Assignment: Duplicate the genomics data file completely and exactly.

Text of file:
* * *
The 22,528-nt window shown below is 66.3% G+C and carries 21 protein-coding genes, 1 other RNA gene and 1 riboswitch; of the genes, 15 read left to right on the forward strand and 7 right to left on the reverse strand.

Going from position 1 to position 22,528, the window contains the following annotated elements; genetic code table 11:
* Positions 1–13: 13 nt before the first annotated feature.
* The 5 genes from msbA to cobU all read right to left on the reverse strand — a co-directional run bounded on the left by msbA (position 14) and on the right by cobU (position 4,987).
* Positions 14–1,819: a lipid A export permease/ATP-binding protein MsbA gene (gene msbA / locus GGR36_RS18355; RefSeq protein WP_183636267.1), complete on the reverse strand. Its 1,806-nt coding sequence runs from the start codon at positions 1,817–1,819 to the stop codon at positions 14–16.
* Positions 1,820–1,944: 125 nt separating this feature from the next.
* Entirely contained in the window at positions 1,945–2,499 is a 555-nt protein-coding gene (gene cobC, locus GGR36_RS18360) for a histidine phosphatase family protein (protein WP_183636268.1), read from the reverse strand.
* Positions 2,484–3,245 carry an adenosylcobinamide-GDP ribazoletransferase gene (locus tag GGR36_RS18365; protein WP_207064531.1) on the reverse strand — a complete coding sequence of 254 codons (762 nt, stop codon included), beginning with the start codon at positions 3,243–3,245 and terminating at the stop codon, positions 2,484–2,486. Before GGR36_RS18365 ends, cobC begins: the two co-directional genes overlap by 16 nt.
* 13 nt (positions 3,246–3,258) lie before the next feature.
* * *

The 22,528-nt window shown below is 66.3% G+C and carries 21 protein-coding genes, 1 other RNA gene and 1 riboswitch; of the genes, 15 read left to right on the forward strand and 7 right to left on the reverse strand.

Going from position 1 to position 22,528, the window contains the following annotated elements; genetic code table 11:
* Positions 1–13: 13 nt before the first annotated feature.
* The 5 genes from msbA to cobU all read right to left on the reverse strand — a co-directional run bounded on the left by msbA (position 14) and on the right by cobU (position 4,987).
* Positions 14–1,819: a lipid A export permease/ATP-binding protein MsbA gene (gene msbA / locus GGR36_RS18355; RefSeq protein WP_183636267.1), complete on the reverse strand. Its 1,806-nt coding sequence runs from the start codon at positions 1,817–1,819 to the stop codon at positions 14–16.
* Positions 1,820–1,944: 125 nt separating this feature from the next.
* Entirely contained in the window at positions 1,945–2,499 is a 555-nt protein-coding gene (gene cobC, locus GGR36_RS18360) for a histidine phosphatase family protein (protein WP_183636268.1), read from the reverse strand.
* Positions 2,484–3,245 carry an adenosylcobinamide-GDP ribazoletransferase gene (locus tag GGR36_RS18365; protein WP_207064531.1) on the reverse strand — a complete coding sequence of 254 codons (762 nt, stop codon included), beginning with the start codon at positions 3,243–3,245 and terminating at the stop codon, positions 2,484–2,486. Before GGR36_RS18365 ends, cobC begins: the two co-directional genes overlap by 16 nt.
* 13 nt (positions 3,246–3,258) lie before the next feature.